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Definition

An acoustic neuroma is a noncancerous tumor. It grows on the acoustic nerve, which runs from the brain to the ear. This type of tumor typically grows slowly. It may cause hearing loss, balance problems, facial numbness, and headaches.

The Acoustic Nerve
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There are three main treatment options for an acoustic neuroma:

This fact sheet focuses on microsurgical removal.

Reasons for Procedure

Microsurgical remove is done when:

  • The tumor is growing
  • There is concern that the tumor size may become life-threatening
  • The tumor is causing hearing problems or neurologic symptoms

A successful procedure results in complete removal of the tumor with minimal additional hearing loss.

Possible Complications

Problems from the procedure are rare, but all procedures have some risk. Potential problems include:

  • Hearing loss
  • Excessive eye dryness
  • Difficulty with balance
  • Ringing in your ears
  • Facial weakness and numbness on the side of the tumor
  • Headaches
  • Bleeding

Some factors that may increase the risk of complications include:

  • Smoking
  • Increased age
  • Size of the tumor

What to Expect

Prior to Procedure

Talk to your doctor about your medications. You may be asked to stop taking some medications up to one week before the procedure.

Anesthesia

General anesthesia will be used. You will be asleep.

Description of the Procedure

The type of surgical procedure will depend on your condition. Factors such as hearing status and the size and location of the tumor will be considered. One of the following surgical methods will be selected:

Translabyrinthine

This approach is often used when you already have significant hearing loss. The mastoid bone in the skull and bone in the inner ear will be removed. This allows access to the ear canal and the tumor.

Retrosigmoid/Sub-occipital

An opening will be made in the skull behind the ear. It makes it easier to see and protect the nerves during surgery.

Middle Fossa

The tumor will be removed from the upper surface of the ear canal. This approach is used when there is a good chance that hearing may be maintained.

Immediately After Procedure

You will spend at least one night in the intensive care unit for care and observation.

How Long Will It Take?

The surgery takes about 6-12 hours. The exact length will depend on the size and location of the tumor.

How Much Will It Hurt?

Anesthesia will prevent pain during surgery. Pain and discomfort after the procedure can be managed with medications.

Average Hospital Stay

The usual length of stay is 4-7 days. Your stay may be longer if there are complications.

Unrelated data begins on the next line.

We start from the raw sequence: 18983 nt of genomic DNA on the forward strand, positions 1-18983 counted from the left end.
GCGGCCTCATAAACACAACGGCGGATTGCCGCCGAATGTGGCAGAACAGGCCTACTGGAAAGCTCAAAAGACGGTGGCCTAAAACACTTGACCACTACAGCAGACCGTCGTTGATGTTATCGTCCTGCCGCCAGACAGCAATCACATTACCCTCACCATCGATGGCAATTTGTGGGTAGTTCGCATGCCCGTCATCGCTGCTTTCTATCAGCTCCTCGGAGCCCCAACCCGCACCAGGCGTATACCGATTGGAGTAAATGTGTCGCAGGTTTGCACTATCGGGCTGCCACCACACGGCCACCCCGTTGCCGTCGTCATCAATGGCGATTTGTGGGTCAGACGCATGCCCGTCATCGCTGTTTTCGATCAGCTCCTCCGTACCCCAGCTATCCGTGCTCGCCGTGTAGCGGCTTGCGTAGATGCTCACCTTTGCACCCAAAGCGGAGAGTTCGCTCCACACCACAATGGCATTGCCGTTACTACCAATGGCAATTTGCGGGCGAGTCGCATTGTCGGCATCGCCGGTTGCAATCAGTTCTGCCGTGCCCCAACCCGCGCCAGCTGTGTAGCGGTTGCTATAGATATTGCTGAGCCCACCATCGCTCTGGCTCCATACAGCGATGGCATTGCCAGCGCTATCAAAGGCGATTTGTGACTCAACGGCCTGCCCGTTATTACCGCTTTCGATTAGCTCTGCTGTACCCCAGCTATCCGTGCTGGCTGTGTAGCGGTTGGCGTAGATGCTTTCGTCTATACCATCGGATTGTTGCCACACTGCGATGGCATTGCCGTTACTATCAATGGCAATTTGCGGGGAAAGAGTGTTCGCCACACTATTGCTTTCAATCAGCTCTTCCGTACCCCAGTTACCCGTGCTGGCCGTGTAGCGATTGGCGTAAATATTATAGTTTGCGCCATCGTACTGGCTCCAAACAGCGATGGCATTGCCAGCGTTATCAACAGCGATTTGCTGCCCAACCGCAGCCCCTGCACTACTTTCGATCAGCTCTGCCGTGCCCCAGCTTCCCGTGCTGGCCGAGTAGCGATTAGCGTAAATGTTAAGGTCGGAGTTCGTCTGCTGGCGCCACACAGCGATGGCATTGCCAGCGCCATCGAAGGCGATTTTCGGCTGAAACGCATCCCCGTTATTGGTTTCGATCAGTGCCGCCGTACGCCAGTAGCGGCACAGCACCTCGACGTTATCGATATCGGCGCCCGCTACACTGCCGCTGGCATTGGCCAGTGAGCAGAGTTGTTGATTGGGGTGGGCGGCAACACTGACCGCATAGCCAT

Post-procedure Care

At the Hospital

During recovery, you may have some of the following:

  • Headache and head discomfort
  • Fatigue and sleepiness
  • Lightheadedness
  • Nausea
  • Emotional lows

Staff will help you manage these problems.

Preventing Infection

During your stay, the hospital staff will take steps to reduce your chance of infection, such as:

  • Washing their hands
  • Wearing gloves or masks
  • Keeping your incisions covered

There are also steps you can take to reduce your chance of infection, such as:

  • Washing your hands often and reminding your healthcare providers to do the same
  • Reminding your healthcare providers to wear gloves or masks
  • Not allowing others to touch your incision
At Home

When you get home, you may have to adjust your activity level while you recover. This may take 4-6 weeks. Home care will include caring for the surgical wound to prevent infection.

MRI scans will be done regularly over the next several years. The scans will check to see if the tumor returns.

Call Your Doctor

It is important for you to monitor your recovery after you leave the hospital. Alert your doctor to any problems right away. If any of the following occur, call your doctor:

  • Signs of infection, including fever, chills, and neck stiffness
  • Worsening headache, balance problems, or hearing loss
  • Redness, swelling, increasing pain, excessive bleeding, or any discharge from the incision site
  • Persistent nausea or vomiting
  • Pain that you cannot control with the medications you were given
  • Runny nose

If you think you have an emergency, call for emergency medical services right away.

Revision Information

  • Acoustic Neuroma Association

    http://www.anausa.org

  • American Academy of Audiology

    http://www.audiology.org

  • Canadian Academy of Audiology

    http://www.canadianaudiology.ca

  • The College of Family Physicians of Canada

    http://www.cfpc.ca

  • Acoustic neuroma. American Hearing Research Foundation. Available at: http://american-hearing.org/disorders/acoustic-neuroma. Updated October 2012. Accessed August 8, 2014.

  • Acoustic neuroma. Vestibular Disorders Association. Available at: http://vestibular.org/acoustic-neuroma. Accessed August 8, 2014.

  • Bennett M, Haynes DS. Surgical approaches and complications in the removal of vestibular schwannomas. Otolaryngol Clin North Am. 2007;40(3):589-609.

  • Vestibular schwannoma. EBSCO DynaMed website. Available at: http://www.ebscohost.com/dynamed. Updated February 21, 2014. Accessed August 8, 2014.

  • What is acoustic neuroma? Acoustic Neuroma Association website. Available at: http://www.anausa.org/index.php/overview/what-is-acoustic-neuroma. Accessed August 8, 2014.

  • 6/2/2011 DynaMed's Systematic Literature Surveillance. http://www.ebscohost.com/dynamed. Mills E, Eyawo O, et al. Smoking cessation reduces postoperative complications: a systematic review and meta-analysis. Am J Med. 2011;124(2):144-154.e8.